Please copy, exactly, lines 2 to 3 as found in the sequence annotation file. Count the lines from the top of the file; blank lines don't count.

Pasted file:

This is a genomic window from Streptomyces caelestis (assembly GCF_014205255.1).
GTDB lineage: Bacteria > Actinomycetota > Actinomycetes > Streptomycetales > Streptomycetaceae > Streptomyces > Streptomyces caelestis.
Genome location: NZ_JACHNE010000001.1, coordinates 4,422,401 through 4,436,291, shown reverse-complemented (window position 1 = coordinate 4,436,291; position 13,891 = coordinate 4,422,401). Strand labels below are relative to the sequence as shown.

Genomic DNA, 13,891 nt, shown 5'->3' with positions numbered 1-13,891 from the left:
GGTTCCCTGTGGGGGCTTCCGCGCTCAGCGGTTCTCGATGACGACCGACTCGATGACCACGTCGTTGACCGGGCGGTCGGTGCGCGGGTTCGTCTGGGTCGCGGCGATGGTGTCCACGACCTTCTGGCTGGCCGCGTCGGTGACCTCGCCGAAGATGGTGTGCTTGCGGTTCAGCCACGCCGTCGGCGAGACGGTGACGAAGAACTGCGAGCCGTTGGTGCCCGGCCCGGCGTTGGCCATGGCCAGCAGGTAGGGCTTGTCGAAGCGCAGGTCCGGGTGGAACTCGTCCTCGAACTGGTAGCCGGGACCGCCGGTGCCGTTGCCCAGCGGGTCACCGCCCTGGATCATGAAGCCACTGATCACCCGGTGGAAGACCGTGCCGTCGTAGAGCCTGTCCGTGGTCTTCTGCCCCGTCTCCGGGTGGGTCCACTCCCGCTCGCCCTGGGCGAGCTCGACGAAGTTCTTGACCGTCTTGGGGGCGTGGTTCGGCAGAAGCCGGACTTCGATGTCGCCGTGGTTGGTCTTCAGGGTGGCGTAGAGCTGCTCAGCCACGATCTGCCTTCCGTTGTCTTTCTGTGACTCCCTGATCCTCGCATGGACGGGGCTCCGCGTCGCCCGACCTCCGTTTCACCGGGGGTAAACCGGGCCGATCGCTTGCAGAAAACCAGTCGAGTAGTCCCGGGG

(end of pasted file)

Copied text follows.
GTDB lineage: Bacteria > Actinomycetota > Actinomycetes > Streptomycetales > Streptomycetaceae > Streptomyces > Streptomyces caelestis.
Genome location: NZ_JACHNE010000001.1, coordinates 4,422,401 through 4,436,291, shown reverse-complemented (window position 1 = coordinate 4,436,291; position 13,891 = coordinate 4,422,401). Strand labels below are relative to the sequence as shown.